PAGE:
WASHINGTON — Democrats' hopes of calling more witnesses in the impeachment trial of President Donald Trump appear to be on life support.
On Friday, Republican U.S. Sen. Lisa Murkowski of Alaska said she would vote against allowing new witnesses to be subpoenaed in the Senate, saying "the Congress has failed." Now, Ohio Sen. Rob Portman has also announced he will vote "no."
In a statement released shortly after Murkowski's remarks, Portman called President Trump's actions surrounding a potential quid pro quo with the President of Ukraine "wrong and inappropriate." However, the senator "[does] not believe that the president’s actions rise to the level of removing a duly-elected president from office and taking him off the ballot in the middle of an election."
Portman added, in part:
"Our country is already too deeply divided and we should be working to heal wounds, not create new ones. It is better to let the people decide. Early voting has already begun in some states in the presidential primaries. The American people will have the opportunity to have their say at the ballot box."
Trump is accused of abuse of power and obstruction of Congress after being accused of withholding aid to Ukraine unless President Volodymyr Zelensky agreed to investigate former U.S. Vice President Joe Biden (one of the top contenders for the 2020 Democratic presidential nomination) and his son Hunter for "corruption." While Trump has denied any wrongdoing, critics say he was illegally trying to smear a political rival with the help of a foreign entity, and according to The New York Times former National Security Adviser John Bolton is alleging in a new book that Trump personally asked him to help pressure Ukraine into investigating the Bidens.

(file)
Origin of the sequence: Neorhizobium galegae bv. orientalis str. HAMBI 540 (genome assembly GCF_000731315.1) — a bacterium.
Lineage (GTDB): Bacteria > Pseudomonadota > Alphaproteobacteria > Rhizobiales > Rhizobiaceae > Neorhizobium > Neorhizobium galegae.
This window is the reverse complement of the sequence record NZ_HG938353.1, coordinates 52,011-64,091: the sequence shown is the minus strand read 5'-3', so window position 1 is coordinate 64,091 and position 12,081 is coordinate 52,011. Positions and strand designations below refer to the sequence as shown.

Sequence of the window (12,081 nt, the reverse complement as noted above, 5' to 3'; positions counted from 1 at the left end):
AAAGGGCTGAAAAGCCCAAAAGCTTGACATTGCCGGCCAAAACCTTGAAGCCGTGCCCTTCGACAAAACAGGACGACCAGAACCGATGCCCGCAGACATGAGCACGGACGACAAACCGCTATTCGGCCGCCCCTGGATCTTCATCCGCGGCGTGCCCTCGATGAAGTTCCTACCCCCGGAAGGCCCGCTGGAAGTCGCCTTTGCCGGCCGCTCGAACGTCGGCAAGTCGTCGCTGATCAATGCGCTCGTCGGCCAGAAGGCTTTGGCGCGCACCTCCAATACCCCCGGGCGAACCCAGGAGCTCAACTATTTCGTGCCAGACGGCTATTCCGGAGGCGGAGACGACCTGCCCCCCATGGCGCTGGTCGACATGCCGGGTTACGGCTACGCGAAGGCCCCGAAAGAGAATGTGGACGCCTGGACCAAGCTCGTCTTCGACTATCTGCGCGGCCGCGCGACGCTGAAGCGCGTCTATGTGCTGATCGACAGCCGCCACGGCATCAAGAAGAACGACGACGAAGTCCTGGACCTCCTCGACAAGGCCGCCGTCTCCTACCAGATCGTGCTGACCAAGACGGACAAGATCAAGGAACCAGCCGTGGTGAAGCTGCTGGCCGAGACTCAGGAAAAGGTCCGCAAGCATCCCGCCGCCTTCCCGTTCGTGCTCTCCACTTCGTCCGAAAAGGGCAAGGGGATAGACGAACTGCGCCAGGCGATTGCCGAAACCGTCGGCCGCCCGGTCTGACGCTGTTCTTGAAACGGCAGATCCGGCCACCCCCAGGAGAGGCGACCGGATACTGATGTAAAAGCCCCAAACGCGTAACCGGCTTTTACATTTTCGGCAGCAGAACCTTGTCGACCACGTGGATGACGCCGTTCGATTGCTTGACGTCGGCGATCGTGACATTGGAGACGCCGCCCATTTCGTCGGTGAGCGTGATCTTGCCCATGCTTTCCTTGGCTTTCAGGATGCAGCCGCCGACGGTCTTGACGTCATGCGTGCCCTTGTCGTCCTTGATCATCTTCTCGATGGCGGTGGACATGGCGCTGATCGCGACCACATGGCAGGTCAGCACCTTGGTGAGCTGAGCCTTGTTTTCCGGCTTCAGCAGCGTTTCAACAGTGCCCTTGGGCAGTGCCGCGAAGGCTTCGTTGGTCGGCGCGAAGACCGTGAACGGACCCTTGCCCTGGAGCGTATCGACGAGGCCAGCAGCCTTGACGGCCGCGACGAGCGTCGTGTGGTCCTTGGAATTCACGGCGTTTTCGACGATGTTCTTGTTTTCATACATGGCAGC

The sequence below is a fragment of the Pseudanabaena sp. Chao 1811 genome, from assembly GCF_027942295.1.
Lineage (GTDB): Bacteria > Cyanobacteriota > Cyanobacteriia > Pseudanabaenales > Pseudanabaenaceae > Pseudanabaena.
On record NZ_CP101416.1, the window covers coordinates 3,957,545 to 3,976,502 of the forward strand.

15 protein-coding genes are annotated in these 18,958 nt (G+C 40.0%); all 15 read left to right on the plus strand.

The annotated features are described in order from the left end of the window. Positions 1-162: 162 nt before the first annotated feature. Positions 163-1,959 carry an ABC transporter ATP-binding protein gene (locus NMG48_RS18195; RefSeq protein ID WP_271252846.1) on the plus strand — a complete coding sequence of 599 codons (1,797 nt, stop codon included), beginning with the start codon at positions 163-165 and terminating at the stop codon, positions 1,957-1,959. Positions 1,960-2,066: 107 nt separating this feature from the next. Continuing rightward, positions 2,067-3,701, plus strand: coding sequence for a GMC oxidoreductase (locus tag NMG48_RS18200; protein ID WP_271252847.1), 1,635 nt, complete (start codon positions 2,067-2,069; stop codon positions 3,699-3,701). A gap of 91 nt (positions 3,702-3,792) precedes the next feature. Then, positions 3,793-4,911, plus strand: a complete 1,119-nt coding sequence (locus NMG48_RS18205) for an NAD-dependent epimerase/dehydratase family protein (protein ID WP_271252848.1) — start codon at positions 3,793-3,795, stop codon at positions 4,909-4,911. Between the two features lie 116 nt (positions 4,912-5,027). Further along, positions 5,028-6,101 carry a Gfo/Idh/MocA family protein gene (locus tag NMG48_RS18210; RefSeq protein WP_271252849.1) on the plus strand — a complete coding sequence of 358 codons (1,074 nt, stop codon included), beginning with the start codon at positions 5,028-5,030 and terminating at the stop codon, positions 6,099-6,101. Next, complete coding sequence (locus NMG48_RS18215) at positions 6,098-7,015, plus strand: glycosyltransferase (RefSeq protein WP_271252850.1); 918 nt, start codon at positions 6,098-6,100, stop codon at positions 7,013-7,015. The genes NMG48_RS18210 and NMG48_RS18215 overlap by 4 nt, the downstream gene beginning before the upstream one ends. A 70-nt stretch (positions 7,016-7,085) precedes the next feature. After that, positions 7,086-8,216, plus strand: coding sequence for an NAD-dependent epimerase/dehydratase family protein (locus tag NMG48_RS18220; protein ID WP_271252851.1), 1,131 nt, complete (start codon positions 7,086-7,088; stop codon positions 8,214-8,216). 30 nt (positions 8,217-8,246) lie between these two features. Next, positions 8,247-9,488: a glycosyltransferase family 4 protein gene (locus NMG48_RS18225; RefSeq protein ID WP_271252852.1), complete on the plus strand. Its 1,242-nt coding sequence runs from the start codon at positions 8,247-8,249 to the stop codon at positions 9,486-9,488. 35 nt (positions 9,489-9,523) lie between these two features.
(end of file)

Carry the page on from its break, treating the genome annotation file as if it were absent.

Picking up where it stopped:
Last month, Trump became just the third U.S. president in history to be impeached by the House of Representatives, and his trial began in the Senate last week. The latter chamber is controlled by a 53-47 Republican margin, meaning at least four GOP senators would have to vote in favor of allowing new witnesses such as Bolton during the trial. So far, only Susan Collins of Maine and Mitt Romney of Utah have flipped, meaning the motion is increasingly likely to be shot down and the trial could end with a probable Trump acquittal as soon as tonight.
It should be noted that the Trump administration blocked several key witnesses from testifying before the House, citing executive privilege. But Portman still placed most of the blame on his colleagues in the lower chamber, writing:
"Instead of using the tools available to compel the Administration to produce documents and witnesses, the House followed a self-imposed and entirely political deadline for voting on these articles of impeachment by Christmas, only to inexplicably stall for 28 days—time they could have used to subpoena witnesses and resolve privilege claims."
In order for Trump to be removed from office, 67 senators (two-thirds) must vote to convict him of at least one of the two counts. No president has ever been removed from office by the Congress, although President Richard Nixon faced certain impeachment and removal prior to his resignation in August of 1974.